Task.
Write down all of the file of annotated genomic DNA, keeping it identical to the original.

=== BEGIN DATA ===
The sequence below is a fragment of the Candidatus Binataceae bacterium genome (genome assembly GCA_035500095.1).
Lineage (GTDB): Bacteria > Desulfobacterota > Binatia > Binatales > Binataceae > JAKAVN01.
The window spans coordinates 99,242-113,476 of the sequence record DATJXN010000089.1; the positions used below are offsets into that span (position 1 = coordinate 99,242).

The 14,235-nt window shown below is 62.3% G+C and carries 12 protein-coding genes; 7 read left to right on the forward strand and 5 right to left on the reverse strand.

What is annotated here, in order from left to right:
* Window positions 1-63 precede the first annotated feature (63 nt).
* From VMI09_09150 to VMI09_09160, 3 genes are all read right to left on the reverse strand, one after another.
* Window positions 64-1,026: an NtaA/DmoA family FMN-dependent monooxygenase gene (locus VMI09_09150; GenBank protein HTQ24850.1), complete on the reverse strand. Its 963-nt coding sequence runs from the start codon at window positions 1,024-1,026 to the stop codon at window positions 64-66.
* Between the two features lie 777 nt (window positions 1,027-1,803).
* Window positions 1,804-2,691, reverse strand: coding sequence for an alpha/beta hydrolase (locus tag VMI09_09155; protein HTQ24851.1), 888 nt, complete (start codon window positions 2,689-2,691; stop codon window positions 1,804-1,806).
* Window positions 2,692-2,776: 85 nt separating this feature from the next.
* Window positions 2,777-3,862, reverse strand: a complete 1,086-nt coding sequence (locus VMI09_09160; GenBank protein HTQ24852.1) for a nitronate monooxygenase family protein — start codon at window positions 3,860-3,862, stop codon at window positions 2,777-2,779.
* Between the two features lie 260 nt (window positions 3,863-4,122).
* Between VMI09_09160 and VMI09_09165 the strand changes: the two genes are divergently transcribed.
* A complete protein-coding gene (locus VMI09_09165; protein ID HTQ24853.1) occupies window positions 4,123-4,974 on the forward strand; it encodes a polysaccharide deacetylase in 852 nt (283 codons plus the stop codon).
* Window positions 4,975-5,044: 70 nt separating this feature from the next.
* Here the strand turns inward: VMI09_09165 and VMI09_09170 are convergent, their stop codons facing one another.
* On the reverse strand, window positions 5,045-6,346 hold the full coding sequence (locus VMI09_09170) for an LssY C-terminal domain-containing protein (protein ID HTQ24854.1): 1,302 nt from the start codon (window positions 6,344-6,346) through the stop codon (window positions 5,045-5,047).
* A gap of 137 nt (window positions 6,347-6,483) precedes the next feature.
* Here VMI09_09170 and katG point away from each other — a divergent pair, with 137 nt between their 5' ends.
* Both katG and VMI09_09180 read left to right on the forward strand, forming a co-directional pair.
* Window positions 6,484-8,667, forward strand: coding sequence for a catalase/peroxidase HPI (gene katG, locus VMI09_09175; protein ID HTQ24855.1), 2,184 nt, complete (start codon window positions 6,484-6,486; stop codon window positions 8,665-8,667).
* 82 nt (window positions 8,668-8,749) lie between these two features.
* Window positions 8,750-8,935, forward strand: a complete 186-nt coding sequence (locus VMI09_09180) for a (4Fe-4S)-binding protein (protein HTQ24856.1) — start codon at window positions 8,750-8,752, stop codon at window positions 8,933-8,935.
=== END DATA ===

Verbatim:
The sequence below is a fragment of the Candidatus Binataceae bacterium genome (genome assembly GCA_035500095.1).
Lineage (GTDB): Bacteria > Desulfobacterota > Binatia > Binatales > Binataceae > JAKAVN01.
The window spans coordinates 99,242-113,476 of the sequence record DATJXN010000089.1; the positions used below are offsets into that span (position 1 = coordinate 99,242).

The 14,235-nt window shown below is 62.3% G+C and carries 12 protein-coding genes; 7 read left to right on the forward strand and 5 right to left on the reverse strand.

What is annotated here, in order from left to right:
* Window positions 1-63 precede the first annotated feature (63 nt).
* From VMI09_09150 to VMI09_09160, 3 genes are all read right to left on the reverse strand, one after another.
* Window positions 64-1,026: an NtaA/DmoA family FMN-dependent monooxygenase gene (locus VMI09_09150; GenBank protein HTQ24850.1), complete on the reverse strand. Its 963-nt coding sequence runs from the start codon at window positions 1,024-1,026 to the stop codon at window positions 64-66.
* Between the two features lie 777 nt (window positions 1,027-1,803).
* Window positions 1,804-2,691, reverse strand: coding sequence for an alpha/beta hydrolase (locus tag VMI09_09155; protein HTQ24851.1), 888 nt, complete (start codon window positions 2,689-2,691; stop codon window positions 1,804-1,806).
* Window positions 2,692-2,776: 85 nt separating this feature from the next.
* Window positions 2,777-3,862, reverse strand: a complete 1,086-nt coding sequence (locus VMI09_09160; GenBank protein HTQ24852.1) for a nitronate monooxygenase family protein — start codon at window positions 3,860-3,862, stop codon at window positions 2,777-2,779.
* Between the two features lie 260 nt (window positions 3,863-4,122).
* Between VMI09_09160 and VMI09_09165 the strand changes: the two genes are divergently transcribed.
* A complete protein-coding gene (locus VMI09_09165; protein ID HTQ24853.1) occupies window positions 4,123-4,974 on the forward strand; it encodes a polysaccharide deacetylase in 852 nt (283 codons plus the stop codon).
* Window positions 4,975-5,044: 70 nt separating this feature from the next.
* Here the strand turns inward: VMI09_09165 and VMI09_09170 are convergent, their stop codons facing one another.
* On the reverse strand, window positions 5,045-6,346 hold the full coding sequence (locus VMI09_09170) for an LssY C-terminal domain-containing protein (protein ID HTQ24854.1): 1,302 nt from the start codon (window positions 6,344-6,346) through the stop codon (window positions 5,045-5,047).
* A gap of 137 nt (window positions 6,347-6,483) precedes the next feature.
* Here VMI09_09170 and katG point away from each other — a divergent pair, with 137 nt between their 5' ends.
* Both katG and VMI09_09180 read left to right on the forward strand, forming a co-directional pair.
* Window positions 6,484-8,667, forward strand: coding sequence for a catalase/peroxidase HPI (gene katG, locus VMI09_09175; protein ID HTQ24855.1), 2,184 nt, complete (start codon window positions 6,484-6,486; stop codon window positions 8,665-8,667).
* 82 nt (window positions 8,668-8,749) lie between these two features.
* Window positions 8,750-8,935, forward strand: a complete 186-nt coding sequence (locus VMI09_09180) for a (4Fe-4S)-binding protein (protein HTQ24856.1) — start codon at window positions 8,750-8,752, stop codon at window positions 8,933-8,935.